Thursday, May 20, 2004
Frank Conte, Communications,
finds that more state money, smaller classes have failed to improve
A new study by the Beacon Hill Institute at Suffolk University
shows that new spending undertaken by the state under the aegis of the
1993 Education Reform Act has not improved the performance of public
the Act, the state has increased education spending by $2 billion a
year, permitting schools to raise teachers salaries and reduce
class size. Yet more money, higher salaries and smaller classes have
not improved performance on the states Massachusetts Comprehensive
Assessment System (MCAS) tests. The finding comes at a time when students
are taking their 2004 MCAS tests and the state is under a new court
order to increase funding of poorer districts.
Sanjiv Jaggia and Vidisha Vachharajani wrote the study, Money for Nothing:
The Failures of Education Reform in Massachusetts for the Beacon Hill
Institute, where both serve as economists. Jaggia is also Professor
of Economics at Suffolk University. The findings were obtained by applying
the Beacon Hill Institute Education Assessment Model (BEAM) to 2003
MCAS scores and to a number of policy and socioeconomic variables that
explain performance on the MCAS.
which was developed by Jaggia, is a value-added model that
focuses on how changes in explanatory variables affect contemporaneous
test scores at the school district level. The model was estimated for
English and Mathematics tests administered for grades 4, 8 and 10.
Increases in per-pupil expenditures have, in most instances,
had no effect on performance and in one instance (10th grade English)
Decreases in the student-teacher ratio (and, therefore, in class
size) have, in most instances, worsened performance and in no instance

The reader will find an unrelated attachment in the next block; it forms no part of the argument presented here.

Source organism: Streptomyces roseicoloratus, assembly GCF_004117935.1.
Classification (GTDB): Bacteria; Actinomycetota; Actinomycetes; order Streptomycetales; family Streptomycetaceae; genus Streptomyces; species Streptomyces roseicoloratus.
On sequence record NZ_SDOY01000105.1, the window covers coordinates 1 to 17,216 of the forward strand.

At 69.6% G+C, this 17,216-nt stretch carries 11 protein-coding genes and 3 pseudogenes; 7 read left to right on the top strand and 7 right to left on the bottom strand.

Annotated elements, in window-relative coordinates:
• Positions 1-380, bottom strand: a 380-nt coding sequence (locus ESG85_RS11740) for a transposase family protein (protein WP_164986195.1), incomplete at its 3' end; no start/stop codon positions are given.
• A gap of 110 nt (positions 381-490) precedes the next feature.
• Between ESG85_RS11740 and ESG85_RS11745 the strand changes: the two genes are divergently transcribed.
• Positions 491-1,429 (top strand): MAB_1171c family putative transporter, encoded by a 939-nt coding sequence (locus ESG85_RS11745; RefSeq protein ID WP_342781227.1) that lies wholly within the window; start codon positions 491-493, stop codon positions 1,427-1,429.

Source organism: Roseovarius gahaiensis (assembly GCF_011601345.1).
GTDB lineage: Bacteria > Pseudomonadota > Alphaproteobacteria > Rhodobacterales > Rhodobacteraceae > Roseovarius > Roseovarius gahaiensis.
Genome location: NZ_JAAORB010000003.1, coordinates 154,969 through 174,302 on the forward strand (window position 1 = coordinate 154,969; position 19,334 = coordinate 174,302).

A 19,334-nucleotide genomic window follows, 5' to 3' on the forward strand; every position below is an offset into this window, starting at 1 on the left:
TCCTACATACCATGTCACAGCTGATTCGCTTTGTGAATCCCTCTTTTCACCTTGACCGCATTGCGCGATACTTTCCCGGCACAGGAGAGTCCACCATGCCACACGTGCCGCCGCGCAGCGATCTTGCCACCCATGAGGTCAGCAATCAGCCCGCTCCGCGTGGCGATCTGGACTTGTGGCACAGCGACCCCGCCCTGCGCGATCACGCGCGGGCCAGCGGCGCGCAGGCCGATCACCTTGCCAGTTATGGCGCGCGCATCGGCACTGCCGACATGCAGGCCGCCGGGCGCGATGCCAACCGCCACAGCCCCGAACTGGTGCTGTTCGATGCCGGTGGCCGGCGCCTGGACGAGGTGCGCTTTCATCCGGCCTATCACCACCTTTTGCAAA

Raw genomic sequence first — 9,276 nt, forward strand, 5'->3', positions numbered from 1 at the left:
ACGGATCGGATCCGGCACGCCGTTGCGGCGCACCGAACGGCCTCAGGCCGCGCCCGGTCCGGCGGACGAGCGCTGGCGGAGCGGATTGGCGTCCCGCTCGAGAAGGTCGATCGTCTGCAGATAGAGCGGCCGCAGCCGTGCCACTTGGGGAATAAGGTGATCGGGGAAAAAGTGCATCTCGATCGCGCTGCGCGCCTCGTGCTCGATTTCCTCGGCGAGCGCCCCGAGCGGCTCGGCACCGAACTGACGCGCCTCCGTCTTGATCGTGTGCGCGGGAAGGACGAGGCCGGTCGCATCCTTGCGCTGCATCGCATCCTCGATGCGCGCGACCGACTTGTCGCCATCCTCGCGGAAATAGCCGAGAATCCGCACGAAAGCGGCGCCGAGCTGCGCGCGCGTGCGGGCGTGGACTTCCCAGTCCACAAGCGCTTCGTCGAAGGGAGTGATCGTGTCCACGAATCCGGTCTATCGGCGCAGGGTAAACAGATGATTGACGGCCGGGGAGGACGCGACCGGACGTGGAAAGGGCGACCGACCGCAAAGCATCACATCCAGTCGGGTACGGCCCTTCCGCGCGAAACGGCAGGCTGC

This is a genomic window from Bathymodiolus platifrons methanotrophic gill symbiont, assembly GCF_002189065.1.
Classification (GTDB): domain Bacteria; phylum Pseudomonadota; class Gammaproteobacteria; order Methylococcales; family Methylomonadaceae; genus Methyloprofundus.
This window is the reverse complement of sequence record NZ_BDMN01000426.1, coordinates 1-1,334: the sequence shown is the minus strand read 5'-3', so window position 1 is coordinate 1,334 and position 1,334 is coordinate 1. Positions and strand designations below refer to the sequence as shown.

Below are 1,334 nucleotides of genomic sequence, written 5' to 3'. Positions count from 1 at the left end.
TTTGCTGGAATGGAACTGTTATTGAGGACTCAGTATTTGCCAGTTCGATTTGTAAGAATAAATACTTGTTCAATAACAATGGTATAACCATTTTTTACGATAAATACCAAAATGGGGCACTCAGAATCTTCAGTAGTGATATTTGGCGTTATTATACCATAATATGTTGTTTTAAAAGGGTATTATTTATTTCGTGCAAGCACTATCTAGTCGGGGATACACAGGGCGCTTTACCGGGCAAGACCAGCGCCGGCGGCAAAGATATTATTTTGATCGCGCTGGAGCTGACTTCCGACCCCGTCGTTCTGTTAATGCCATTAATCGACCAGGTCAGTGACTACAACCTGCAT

Increases in teachers salaries have not, in any instance,
improved performance (and, in two instances, worsened performance).
Increases in per-pupil non-instructional expenditures have
not, in any instance, improved performance.
Factors that do explain performance are property values (as measured
by the Equalized Valuation Index), participation in the free/reduced
price lunch program (a measure of poverty) and past test scores.
Commenting on the study, David G. Tuerck, Executive Director of the
Beacon Hill Institute, observed that the state legislature and
now the state judiciary have been spending more and more on education
with a blind eye to ineffectiveness of new spending on school performance.
Said Tuerck: This study, like our earlier studies, shows that
more money and smaller classes are not helping kids learn. Until the
state and the courts absorb this lesson, education reform will amount
to nothing more than a $2-billion-a-year annual drain on the state budget.
The study further shows how the state can improve school performance
by using BEAM to identify schools that do a particularly good
or particularly bad job of teaching children, given the socioeconomic
circumstances that those children bring to the classroom. The study
shows how three districts, Hadley, Eastham and Mansfield are beating
the odds in terms of their success in getting children to learn.
The study provides a ranking of all districts in terms of their success
(or failure) in getting students to perform well on the MCAS.